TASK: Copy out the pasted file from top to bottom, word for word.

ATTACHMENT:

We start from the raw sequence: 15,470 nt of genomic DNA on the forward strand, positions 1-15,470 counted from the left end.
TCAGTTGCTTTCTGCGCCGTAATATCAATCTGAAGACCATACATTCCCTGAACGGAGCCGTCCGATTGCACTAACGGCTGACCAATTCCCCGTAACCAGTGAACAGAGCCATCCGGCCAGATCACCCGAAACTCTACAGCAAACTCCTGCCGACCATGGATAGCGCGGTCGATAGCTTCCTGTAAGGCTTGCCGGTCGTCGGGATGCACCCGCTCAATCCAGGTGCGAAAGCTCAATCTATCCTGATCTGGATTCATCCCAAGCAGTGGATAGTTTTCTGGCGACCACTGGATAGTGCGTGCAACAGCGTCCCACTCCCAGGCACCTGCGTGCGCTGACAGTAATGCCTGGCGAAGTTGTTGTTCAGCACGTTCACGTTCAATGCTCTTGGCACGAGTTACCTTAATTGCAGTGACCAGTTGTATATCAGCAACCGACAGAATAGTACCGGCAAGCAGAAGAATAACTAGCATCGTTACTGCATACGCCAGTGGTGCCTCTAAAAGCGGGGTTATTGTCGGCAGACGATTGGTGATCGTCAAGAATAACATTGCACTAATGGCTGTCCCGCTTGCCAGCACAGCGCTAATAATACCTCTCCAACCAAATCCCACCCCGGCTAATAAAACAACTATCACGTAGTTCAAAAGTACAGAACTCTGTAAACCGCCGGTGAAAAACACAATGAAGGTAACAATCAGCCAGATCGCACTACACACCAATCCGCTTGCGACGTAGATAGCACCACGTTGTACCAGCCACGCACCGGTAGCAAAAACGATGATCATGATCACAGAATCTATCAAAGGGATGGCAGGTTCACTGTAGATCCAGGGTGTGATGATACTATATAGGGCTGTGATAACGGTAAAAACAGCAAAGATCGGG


We start from the raw sequence: 15,470 nt of genomic DNA on the forward strand, positions 1-15,470 counted from the left end.
TCAGTTGCTTTCTGCGCCGTAATATCAATCTGAAGACCATACATTCCCTGAACGGAGCCGTCCGATTGCACTAACGGCTGACCAATTCCCCGTAACCAGTGAACAGAGCCATCCGGCCAGATCACCCGAAACTCTACAGCAAACTCCTGCCGACCATGGATAGCGCGGTCGATAGCTTCCTGTAAGGCTTGCCGGTCGTCGGGATGCACCCGCTCAATCCAGGTGCGAAAGCTCAATCTATCCTGATCTGGATTCATCCCAAGCAGTGGATAGTTTTCTGGCGACCACTGGATAGTGCGTGCAACAGCGTCCCACTCCCAGGCACCTGCGTGCGCTGACAGTAATGCCTGGCGAAGTTGTTGTTCAGCACGTTCACGTTCAATGCTCTTGGCACGAGTTACCTTAATTGCAGTGACCAGTTGTATATCAGCAACCGACAGAATAGTACCGGCAAGCAGAAGAATAACTAGCATCGTTACTGCATACGCCAGTGGTGCCTCTAAAAGCGGGGTTATTGTCGGCAGACGATTGGTGATCGTCAAGAATAACATTGCACTAATGGCTGTCCCGCTTGCCAGCACAGCGCTAATAATACCTCTCCAACCAAATCCCACCCCGGCTAATAAAACAACTATCACGTAGTTCAAAAGTACAGAACTCTGTAAACCGCCGGTGAAAAACACAATGAAGGTAACAATCAGCCAGATCGCACTACACACCAATCCGCTTGCGACGTAGATAGCACCACGTTGTACCAGCCACGCACCGGTAGCAAAAACGATGATCATGATCACAGAATCTATCAAAGGGATGGCAGGTTCACTGTAGATCCAGGGTGTGATGATACTATATAGGGCTGTGATAACGGTAAAAACAGCAAAGATCGGG